Base Oil Price Report

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Crude oil prices dropped sharply since last week – enough, said some observers, to ease the threat of further price hikes for base oils.

The 12-percent falloff for crude came after last weeks decision by the Organization of Petroleum Exporting Countries to boost production by more than 10 percent. Some analysts predicted crude costs will settle in the mid-$30s per barrel for the next few months, while others forecast a glut that could send prices below $20.

Just one week ago there seemed to be near-consensus among U.S. base oil marketers that base oil prices – which have already undergone three rounds of hikes in 2004 – would rise again soon. But that was before crude backed down from record highs. The price of crude on the New York Mercantile Exchange closed at $37.06 yesterday, down $5.32 from a week earlier.

Observers attributed the slide to Thursdays decision by OPEC to raise its production quota of 23.5 million barrels per day by 2 million barrels in July and another 500,000 barrels for August. The cartel said it was worried that crude pricesat last weeks levels would choke economic activity around the world.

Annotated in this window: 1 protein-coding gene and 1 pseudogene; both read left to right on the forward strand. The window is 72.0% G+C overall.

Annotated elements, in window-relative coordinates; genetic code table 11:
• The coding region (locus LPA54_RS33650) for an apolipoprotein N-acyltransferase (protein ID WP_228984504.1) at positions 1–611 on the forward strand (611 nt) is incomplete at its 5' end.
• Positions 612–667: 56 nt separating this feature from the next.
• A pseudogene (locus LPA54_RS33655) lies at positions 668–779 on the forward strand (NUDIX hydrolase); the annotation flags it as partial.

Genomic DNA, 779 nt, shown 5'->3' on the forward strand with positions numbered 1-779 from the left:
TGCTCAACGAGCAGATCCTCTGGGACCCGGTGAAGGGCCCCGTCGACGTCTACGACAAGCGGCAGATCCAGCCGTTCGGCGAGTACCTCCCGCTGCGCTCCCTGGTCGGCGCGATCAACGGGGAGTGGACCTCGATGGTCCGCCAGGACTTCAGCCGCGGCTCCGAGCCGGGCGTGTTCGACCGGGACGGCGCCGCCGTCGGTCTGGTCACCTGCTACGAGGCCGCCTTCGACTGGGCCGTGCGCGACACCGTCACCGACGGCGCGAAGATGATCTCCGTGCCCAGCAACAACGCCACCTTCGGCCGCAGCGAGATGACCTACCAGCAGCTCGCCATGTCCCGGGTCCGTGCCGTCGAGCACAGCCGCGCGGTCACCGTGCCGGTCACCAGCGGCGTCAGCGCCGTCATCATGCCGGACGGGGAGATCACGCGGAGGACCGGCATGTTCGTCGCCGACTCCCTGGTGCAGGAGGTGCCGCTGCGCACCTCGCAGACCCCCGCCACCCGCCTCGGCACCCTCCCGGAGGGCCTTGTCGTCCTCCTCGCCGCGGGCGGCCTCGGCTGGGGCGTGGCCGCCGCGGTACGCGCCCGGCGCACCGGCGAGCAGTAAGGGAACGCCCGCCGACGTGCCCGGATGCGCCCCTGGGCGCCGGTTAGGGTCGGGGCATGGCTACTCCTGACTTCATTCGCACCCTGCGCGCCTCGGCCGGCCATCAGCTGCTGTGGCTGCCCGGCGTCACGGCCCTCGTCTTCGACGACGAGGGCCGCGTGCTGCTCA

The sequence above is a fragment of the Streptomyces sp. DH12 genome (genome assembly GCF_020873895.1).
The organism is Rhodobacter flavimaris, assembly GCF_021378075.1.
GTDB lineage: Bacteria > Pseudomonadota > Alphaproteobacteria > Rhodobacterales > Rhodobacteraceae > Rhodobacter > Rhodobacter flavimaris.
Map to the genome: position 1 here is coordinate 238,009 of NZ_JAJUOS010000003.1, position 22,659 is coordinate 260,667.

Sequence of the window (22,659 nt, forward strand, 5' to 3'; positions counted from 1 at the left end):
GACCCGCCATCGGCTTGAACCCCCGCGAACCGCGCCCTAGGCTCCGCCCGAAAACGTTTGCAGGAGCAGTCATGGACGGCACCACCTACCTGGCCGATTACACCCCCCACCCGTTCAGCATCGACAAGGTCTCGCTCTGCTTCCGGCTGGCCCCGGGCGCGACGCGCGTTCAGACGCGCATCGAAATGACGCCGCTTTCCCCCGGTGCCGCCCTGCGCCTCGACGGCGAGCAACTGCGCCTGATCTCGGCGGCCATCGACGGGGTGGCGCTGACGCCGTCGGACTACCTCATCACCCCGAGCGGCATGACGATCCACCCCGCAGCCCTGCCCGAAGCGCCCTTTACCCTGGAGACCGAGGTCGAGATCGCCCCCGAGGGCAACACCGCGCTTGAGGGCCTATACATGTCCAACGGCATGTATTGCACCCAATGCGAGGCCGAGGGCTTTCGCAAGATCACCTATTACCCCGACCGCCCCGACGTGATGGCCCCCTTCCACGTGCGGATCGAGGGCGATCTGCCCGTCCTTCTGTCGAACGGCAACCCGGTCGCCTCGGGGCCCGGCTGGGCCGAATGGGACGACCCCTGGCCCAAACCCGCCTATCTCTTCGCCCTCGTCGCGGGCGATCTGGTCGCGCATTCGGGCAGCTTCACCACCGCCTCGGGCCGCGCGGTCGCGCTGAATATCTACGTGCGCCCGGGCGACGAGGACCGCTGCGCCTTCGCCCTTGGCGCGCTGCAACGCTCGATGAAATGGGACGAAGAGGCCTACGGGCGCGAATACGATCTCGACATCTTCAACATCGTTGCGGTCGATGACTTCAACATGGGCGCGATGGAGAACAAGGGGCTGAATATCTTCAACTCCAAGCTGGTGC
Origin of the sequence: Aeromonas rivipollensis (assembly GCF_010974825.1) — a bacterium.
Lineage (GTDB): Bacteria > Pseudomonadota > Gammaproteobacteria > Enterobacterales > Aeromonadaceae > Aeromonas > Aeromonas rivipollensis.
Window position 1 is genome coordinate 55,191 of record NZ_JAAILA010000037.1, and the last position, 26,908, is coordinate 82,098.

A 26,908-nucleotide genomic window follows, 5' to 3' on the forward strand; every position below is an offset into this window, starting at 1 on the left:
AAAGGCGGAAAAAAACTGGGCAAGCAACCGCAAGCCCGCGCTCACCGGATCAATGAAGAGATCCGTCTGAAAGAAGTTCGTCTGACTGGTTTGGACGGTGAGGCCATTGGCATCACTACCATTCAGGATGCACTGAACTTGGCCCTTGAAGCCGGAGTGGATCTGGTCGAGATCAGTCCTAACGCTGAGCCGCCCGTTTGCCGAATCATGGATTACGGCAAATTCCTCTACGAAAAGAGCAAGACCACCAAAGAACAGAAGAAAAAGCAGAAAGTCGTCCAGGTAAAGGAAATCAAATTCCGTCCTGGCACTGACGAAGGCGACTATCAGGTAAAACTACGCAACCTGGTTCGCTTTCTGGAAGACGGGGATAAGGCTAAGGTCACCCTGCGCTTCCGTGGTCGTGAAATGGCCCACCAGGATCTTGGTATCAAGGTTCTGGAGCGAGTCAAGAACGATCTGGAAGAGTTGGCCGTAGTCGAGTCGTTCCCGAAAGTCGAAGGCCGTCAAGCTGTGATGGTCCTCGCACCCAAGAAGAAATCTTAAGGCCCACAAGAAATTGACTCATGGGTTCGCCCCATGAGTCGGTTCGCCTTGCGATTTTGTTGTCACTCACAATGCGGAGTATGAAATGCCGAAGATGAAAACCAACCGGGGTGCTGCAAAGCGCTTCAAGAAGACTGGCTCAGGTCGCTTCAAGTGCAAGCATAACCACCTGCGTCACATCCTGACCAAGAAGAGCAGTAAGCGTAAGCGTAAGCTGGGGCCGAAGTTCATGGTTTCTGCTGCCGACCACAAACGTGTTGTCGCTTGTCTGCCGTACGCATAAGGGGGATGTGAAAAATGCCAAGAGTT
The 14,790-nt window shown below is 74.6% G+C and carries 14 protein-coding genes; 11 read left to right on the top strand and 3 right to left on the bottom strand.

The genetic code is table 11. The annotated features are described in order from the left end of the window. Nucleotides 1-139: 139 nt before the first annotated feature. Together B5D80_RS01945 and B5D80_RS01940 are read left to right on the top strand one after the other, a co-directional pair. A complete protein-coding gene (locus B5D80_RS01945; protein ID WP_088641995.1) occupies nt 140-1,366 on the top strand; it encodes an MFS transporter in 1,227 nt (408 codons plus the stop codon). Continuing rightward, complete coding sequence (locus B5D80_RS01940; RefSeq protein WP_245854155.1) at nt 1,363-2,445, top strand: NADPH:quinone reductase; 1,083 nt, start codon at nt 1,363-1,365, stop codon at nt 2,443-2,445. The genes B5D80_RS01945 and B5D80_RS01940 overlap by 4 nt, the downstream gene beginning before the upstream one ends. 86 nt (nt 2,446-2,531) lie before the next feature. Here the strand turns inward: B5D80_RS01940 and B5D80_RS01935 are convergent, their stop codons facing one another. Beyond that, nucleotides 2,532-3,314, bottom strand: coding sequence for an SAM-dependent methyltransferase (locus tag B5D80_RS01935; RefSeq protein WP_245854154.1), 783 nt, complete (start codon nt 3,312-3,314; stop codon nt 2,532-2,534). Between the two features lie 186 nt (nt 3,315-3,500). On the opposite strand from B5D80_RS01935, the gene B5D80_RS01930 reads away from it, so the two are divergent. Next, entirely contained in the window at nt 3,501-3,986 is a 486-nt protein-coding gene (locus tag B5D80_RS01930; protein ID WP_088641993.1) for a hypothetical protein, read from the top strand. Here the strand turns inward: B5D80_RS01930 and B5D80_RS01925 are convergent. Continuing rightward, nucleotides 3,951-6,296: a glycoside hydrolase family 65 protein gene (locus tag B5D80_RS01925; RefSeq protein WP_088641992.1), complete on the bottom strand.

Bloomberg reported yesterday that the U.S. Energy Information Agency has revised its forecast for crude prices and now projects an average price of $36.23 during the third quarter. The news company also quoted an analyst with Bear Stearns and Co. predicting that crude prices will average $32 in 2004 and drop to $20 next year.

Analysts cautioned that the industry is vulnerable to supply disruptions and warned that terrorist attacks or more problems in the Middle East could throw the market into disarray.

Some base oil marketers said it was too early to back off predictions of base oil markups, but others insisted that upward pricing pressure has already abated.

The pressure is coming off, one marketer said. Everyone knew that 40-dollar-crude was unsustainable, and now that is showing itself to be true.

Responding tolast weeks Lube Report, Valero provided a clarification and update regarding ashutdown in May of its base oil plant in Paulsboro, N.J. The lube plant was down for two weeks, the company said. This two-week shutdown was in Valeros February refinery plan. Everything is running well.

Historic U.S. posted base oil prices and WTI and Brent crude spot prices are available for purchase in Excel format.

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